Up to 50% of the malting barley crop could fail to reach the required specification, with high nitrogen contents causing considerable problems.
“The drought has really pushed nitrogen levels up this year and even the later winter barleys on the more drought resistant soils are trending higher,” said Stuart Shand, sales director at Gleadell Agriculture.
“It is not uncommon for growers who normally get 1.6% nitrogen to have a shed full of 2% or over.”
Yields were 20-30% lower than normal, with some yields halved on light lands in East Anglia, he added.
“Even though the maltsters have raised their acceptance levels, supply is going to be vastly reduced and the demand will have to be met using extra spring barley.”
Usually, maltsters bought winter barley up to a maximum of 1.8%, but they had already relaxed their intake to 1.9% or even 2% in some cases.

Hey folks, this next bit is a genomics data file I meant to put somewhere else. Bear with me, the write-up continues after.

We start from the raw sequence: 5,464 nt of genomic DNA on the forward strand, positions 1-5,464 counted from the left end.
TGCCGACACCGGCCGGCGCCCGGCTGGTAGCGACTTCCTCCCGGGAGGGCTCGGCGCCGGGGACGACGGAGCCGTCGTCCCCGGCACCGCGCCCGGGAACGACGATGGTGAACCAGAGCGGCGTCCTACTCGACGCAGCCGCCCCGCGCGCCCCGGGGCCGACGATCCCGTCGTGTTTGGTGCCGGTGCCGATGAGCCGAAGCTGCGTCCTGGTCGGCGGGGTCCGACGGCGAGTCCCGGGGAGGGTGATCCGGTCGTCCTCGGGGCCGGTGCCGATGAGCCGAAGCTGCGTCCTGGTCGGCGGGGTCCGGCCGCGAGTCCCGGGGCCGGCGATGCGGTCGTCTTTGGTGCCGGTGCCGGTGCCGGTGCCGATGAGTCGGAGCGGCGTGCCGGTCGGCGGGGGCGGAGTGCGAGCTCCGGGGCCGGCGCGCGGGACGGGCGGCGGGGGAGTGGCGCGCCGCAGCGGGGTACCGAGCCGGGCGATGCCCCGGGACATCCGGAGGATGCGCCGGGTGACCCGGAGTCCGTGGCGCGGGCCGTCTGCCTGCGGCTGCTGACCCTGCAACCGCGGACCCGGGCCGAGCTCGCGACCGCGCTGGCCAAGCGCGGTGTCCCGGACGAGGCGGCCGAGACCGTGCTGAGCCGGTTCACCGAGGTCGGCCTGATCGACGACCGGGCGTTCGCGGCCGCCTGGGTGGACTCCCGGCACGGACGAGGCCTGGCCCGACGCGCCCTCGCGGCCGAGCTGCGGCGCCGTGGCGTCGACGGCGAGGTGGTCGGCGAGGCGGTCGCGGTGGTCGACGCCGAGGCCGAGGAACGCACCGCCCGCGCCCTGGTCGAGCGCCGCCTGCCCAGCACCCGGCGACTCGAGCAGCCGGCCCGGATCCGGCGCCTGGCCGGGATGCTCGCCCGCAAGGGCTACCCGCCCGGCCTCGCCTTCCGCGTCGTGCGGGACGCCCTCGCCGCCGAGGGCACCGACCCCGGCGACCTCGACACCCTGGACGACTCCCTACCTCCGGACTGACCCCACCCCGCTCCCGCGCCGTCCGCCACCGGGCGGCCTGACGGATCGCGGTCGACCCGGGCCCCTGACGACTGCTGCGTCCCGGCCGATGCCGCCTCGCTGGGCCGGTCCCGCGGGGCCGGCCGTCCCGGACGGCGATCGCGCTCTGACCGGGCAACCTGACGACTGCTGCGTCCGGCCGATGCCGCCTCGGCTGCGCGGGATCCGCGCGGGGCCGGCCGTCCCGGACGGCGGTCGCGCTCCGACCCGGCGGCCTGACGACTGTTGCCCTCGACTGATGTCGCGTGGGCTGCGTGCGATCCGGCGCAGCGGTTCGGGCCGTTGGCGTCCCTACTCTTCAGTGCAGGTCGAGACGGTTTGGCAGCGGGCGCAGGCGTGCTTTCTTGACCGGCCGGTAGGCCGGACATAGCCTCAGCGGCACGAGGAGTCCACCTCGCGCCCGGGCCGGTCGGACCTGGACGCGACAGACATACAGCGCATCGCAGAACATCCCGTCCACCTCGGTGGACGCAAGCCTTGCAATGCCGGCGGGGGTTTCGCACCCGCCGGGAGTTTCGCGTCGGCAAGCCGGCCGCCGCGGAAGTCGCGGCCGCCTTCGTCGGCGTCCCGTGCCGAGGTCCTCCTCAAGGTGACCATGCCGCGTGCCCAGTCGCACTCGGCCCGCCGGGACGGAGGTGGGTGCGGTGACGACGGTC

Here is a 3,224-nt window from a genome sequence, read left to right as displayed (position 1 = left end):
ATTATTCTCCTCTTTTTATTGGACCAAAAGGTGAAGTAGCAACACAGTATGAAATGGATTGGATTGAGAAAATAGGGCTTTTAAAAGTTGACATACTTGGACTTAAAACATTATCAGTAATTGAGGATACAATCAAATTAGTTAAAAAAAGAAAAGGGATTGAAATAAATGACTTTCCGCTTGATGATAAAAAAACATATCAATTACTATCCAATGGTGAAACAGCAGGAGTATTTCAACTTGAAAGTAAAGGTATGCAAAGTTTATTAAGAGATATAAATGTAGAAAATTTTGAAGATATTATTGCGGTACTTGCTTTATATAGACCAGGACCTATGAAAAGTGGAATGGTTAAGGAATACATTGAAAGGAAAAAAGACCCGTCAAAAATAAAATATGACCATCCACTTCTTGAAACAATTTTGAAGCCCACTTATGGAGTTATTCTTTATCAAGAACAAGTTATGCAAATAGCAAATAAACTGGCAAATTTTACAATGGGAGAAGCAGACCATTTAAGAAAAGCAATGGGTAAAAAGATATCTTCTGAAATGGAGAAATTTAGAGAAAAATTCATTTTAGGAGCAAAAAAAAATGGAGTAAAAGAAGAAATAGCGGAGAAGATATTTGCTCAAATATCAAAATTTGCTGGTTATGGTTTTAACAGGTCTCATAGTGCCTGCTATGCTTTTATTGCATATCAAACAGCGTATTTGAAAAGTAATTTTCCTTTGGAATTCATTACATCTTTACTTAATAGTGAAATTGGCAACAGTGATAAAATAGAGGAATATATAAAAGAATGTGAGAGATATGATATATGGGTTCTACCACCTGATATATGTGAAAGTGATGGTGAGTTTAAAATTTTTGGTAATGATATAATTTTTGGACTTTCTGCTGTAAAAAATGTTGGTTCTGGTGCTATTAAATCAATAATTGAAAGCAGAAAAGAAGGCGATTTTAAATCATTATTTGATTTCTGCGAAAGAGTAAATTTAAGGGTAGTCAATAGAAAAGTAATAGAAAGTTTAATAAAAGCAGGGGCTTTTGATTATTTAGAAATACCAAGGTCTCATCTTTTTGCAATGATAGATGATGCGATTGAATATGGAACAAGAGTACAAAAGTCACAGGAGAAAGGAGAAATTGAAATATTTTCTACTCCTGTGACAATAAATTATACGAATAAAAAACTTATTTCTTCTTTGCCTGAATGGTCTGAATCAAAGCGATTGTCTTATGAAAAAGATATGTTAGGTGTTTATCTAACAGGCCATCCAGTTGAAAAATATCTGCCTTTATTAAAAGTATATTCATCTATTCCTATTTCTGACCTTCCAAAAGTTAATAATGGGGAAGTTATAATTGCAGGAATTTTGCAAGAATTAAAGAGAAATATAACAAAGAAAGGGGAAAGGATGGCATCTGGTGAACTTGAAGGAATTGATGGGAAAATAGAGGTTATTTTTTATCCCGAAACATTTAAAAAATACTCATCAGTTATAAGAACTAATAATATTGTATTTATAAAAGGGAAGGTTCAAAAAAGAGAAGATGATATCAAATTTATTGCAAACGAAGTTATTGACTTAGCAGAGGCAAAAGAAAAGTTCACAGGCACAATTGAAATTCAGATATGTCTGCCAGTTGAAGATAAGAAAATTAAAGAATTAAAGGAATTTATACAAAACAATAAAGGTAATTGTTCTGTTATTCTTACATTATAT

Yields – and therefore nitrogen contents – varied widely within fields, making it difficult to accurately test grain heaps, warned Mr Shand.
Today (4 August) samples had come in with nitrogens between 1.78% and 2.2% within the same field. “Unless your crop is safely within a specific maltster’s parameters do not send it to them.”
Spring barley was suffering from similar problems, he added. “We have growers who usually grow 1.65% nitrogen crops; this year they are 1.75-1.8%.”
Yields ranged from 1.85t/ha to 9t/ha (0.7-3.6t/acre). “But overall, we’re pleasantly surprised at yields and nitrogen levels.”
Today, samples were coming in at 1.56% to 2.09% nitrogen, with most in the 1.7-1.9% range.
“Maltsters are still trying to persuade their customers – the brewers – to relax their nitrogen tolerances even further. But brewers want to see more spring results before they make any decisions.”